The Audrey Me by Frankie Drayus


I’m the person with mumps sitting behind you at the matinee on Tuesday.  All the swelling in my neck went away over the weekend so you really can’t tell.  In fact I look thin, attractive.  The sort of girl you want to work up your nerve to say hello to when the lights come up, because I look too shy to say hello first.


I’m contagious until Wednesday but I don’t know that.  Or that’s what I’ll tell you later.  Mumps is passed through saliva so that means you can get it if somebody sneezes on you.  Or kisses you.  Or shares your fork over dessert in a café.


I couldn’t eat for the first several days because it was too painful to swallow.  Actually it wasn’t the act of swallowing per se, but the act of salivating.  Since mumps makes your parotid gland swell to the size of a small, scary fruit, and your saliva comes from your parotid gland, even thinking about food was excruciating until today. 


It’s the first time in a week I feel like getting out of the apartment, so I go to the movies.  And I’m ravenous, too – I’ve got days of skipped meals to make up for.


You ask me what I thought of the movie, which is a reasonable opening line, and you actually listen to my answer.  So when you say coffee I say sure and I’m already imagining the six desserts I’m going to order if you take me to the sort of place that’s too chic to have real food.


You do.


Guys always think it’s appealing when skinny girls chow down.  It’s in every Audrey Hepburn film.  Think about it—she’s a waif with a jaw line so sharp you could cut diamonds on it but she always has a scene where she helplessly stuffs her face and then looks sort of cute and abashed all at the same time.  Also important is that this is the scene where the male lead begins to fall in love with her.


Playing Audrey Hepburn usually gets me laid and always gets me invited out to another meal because apparent starvation is apparently so damn charming.


I am not charming.  Not the real me.  But my Audrey persona sure seems to be.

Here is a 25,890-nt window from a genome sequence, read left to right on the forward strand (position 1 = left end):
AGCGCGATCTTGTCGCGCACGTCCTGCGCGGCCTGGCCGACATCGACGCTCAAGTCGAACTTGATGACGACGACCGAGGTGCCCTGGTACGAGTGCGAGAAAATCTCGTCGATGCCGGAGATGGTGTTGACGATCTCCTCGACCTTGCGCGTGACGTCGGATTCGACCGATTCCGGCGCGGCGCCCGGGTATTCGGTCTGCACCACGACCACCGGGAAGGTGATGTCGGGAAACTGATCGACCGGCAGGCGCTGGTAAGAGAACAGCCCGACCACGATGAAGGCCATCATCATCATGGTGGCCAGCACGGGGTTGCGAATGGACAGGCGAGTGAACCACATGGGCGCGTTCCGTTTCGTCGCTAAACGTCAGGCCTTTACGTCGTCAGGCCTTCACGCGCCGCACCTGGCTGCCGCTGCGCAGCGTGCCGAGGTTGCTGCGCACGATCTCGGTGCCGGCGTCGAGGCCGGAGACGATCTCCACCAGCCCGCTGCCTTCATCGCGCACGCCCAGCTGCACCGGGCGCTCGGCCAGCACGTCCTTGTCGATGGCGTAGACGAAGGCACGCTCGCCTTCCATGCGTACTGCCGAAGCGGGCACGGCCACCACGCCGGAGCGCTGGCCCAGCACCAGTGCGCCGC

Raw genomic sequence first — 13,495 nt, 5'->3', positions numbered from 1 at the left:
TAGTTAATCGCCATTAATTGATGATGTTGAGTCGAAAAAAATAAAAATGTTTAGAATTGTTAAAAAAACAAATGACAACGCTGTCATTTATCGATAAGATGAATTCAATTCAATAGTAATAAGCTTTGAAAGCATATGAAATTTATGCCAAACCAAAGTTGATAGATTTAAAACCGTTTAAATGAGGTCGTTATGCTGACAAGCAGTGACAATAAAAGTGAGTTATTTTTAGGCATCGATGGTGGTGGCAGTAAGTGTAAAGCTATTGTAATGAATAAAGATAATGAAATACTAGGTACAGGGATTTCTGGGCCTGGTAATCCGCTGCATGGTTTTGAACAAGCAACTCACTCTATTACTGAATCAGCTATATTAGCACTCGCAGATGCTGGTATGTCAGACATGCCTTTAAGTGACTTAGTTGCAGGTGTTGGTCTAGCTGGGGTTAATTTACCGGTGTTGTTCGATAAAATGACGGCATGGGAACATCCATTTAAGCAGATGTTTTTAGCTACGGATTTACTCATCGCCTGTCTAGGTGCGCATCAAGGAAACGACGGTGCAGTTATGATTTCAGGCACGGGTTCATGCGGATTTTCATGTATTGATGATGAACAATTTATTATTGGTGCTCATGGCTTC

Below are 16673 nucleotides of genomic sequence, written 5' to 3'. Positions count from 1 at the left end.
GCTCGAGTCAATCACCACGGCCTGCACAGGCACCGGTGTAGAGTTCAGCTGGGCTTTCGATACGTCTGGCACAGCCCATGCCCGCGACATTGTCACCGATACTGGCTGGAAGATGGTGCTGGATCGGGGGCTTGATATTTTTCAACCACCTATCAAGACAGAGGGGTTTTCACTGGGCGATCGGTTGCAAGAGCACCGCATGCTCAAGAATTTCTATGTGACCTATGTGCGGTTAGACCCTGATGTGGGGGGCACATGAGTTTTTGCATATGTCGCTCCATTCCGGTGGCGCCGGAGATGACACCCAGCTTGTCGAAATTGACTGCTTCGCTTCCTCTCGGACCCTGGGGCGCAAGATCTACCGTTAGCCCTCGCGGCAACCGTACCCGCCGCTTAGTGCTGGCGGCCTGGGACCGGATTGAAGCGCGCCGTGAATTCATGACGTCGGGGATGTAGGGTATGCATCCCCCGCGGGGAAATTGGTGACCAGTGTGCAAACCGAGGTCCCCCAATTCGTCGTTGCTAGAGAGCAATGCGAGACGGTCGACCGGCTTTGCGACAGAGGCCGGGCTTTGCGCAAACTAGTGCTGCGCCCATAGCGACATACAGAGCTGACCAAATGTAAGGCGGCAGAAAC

So there we are at Café Something-or-Other and you’re watching me tuck into the second pastry – it has gold foil on top and three layers of three different shades of chocolate.  It’s a fucking work of tiny edible art I’m demolishing here, and you say, “Hey—mind if I have a little taste of that?”


And I don’t want to be rude.  I mean, you invited me so I am your guest, you are my host, we have this obligation to take care of one another.  So I gently push the delicate little porcelain plate towards you.  And then you look at me – oh how you give me this look – and you pick up my fork, and you slice into this little piece of chocolate art heaven and then, while holding my gaze in a way that tells me what else I can have if I want it, you slide my fork into your beautiful mouth.  You close your lips around it.  Swallow.


It’s all terribly sexy, except for the fact that I’m worried now, worried sick that I’ve just contaminated you.  So fuckfuckfuck what the hell do I do now?


“Delicious,” you say, which is appropriate because it is.  And then you raise your left eyebrow and ask, “What else do you think might be this tasty?”


“Excuse me?”


“On the menu.  Here.  You’ve obviously got quite an appetite.” You look like you approve of this.  “Would you like to order something else?”


And I would.  This is all A-1 food foreplay.  Or it would be if I weren’t beginning to feel so guilty and legitimately abashed, not actor-abashed, which only adds to my faux-Audrey H. charm even more.


We order the Sachertorte, complete with the drenching of half-whipped heavy whipping cream they recommend. 


Then tarte tatin, because you point out we shouldn’t neglect our fruits and vegetables.  And also, you volunteer, “An apple a day keeps the doctor away.  Really this is all just for our health.”


And I want to ask you how you do that– say something so utterly dorky and cliché and make me want to sleep with you anyway because you seem so original.  I rack my brains for who your persona might be – which actor are you doing to be this good?  Not Bogart or Grant, not Brando or James Dean. 



I think instead it is just you.  Wonderful you.


You are going to die of this horrible disease you should have been vaccinated against back in childhood but your parents decided not too because they thought no one got it anymore, like measles.  Or they were too poor.  Or they were just too busy and they forgot.  It will be all my miserable fault and I will mourn you every day at the graveyard where you will have a large and elaborate headstone. 
















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Frankie Drayus



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